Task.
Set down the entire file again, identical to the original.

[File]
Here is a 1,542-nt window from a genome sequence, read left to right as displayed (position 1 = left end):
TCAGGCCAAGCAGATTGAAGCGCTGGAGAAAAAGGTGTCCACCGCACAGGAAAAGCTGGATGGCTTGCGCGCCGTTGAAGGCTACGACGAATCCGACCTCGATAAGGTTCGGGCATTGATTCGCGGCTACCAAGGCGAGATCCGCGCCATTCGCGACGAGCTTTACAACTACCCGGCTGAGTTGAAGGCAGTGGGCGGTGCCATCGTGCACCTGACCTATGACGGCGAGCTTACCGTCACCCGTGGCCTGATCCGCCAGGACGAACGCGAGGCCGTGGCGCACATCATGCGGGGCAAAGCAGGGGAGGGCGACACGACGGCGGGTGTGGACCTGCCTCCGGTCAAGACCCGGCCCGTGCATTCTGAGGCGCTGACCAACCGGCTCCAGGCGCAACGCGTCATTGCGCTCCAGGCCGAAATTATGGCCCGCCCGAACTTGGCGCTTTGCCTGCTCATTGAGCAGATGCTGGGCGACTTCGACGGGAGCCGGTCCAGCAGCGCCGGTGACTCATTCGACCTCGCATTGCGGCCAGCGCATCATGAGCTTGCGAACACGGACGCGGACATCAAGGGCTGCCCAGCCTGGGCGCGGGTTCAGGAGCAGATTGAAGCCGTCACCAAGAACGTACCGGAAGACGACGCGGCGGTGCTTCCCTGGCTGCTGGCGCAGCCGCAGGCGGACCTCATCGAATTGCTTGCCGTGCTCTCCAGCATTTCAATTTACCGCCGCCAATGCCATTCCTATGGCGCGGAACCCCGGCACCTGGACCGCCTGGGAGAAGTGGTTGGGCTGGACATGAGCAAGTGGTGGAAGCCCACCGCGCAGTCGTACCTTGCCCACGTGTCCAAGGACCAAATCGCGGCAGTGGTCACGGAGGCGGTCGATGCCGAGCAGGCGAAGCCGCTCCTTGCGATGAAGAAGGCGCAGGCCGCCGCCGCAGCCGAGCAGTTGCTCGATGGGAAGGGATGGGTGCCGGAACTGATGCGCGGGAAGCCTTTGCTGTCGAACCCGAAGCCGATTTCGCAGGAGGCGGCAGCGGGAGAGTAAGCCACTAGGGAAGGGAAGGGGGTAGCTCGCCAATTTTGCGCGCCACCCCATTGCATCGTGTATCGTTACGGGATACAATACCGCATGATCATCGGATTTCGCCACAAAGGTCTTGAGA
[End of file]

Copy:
Here is a 1,542-nt window from a genome sequence, read left to right as displayed (position 1 = left end):
TCAGGCCAAGCAGATTGAAGCGCTGGAGAAAAAGGTGTCCACCGCACAGGAAAAGCTGGATGGCTTGCGCGCCGTTGAAGGCTACGACGAATCCGACCTCGATAAGGTTCGGGCATTGATTCGCGGCTACCAAGGCGAGATCCGCGCCATTCGCGACGAGCTTTACAACTACCCGGCTGAGTTGAAGGCAGTGGGCGGTGCCATCGTGCACCTGACCTATGACGGCGAGCTTACCGTCACCCGTGGCCTGATCCGCCAGGACGAACGCGAGGCCGTGGCGCACATCATGCGGGGCAAAGCAGGGGAGGGCGACACGACGGCGGGTGTGGACCTGCCTCCGGTCAAGACCCGGCCCGTGCATTCTGAGGCGCTGACCAACCGGCTCCAGGCGCAACGCGTCATTGCGCTCCAGGCCGAAATTATGGCCCGCCCGAACTTGGCGCTTTGCCTGCTCATTGAGCAGATGCTGGGCGACTTCGACGGGAGCCGGTCCAGCAGCGCCGGTGACTCATTCGACCTCGCATTGCGGCCAGCGCATCATGAGCTTGCGAACACGGACGCGGACATCAAGGGCTGCCCAGCCTGGGCGCGGGTTCAGGAGCAGATTGAAGCCGTCACCAAGAACGTACCGGAAGACGACGCGGCGGTGCTTCCCTGGCTGCTGGCGCAGCCGCAGGCGGACCTCATCGAATTGCTTGCCGTGCTCTCCAGCATTTCAATTTACCGCCGCCAATGCCATTCCTATGGCGCGGAACCCCGGCACCTGGACCGCCTGGGAGAAGTGGTTGGGCTGGACATGAGCAAGTGGTGGAAGCCCACCGCGCAGTCGTACCTTGCCCACGTGTCCAAGGACCAAATCGCGGCAGTGGTCACGGAGGCGGTCGATGCCGAGCAGGCGAAGCCGCTCCTTGCGATGAAGAAGGCGCAGGCCGCCGCCGCAGCCGAGCAGTTGCTCGATGGGAAGGGATGGGTGCCGGAACTGATGCGCGGGAAGCCTTTGCTGTCGAACCCGAAGCCGATTTCGCAGGAGGCGGCAGCGGGAGAGTAAGCCACTAGGGAAGGGAAGGGGGTAGCTCGCCAATTTTGCGCGCCACCCCATTGCATCGTGTATCGTTACGGGATACAATACCGCATGATCATCGGATTTCGCCACAAAGGTCTTGAGA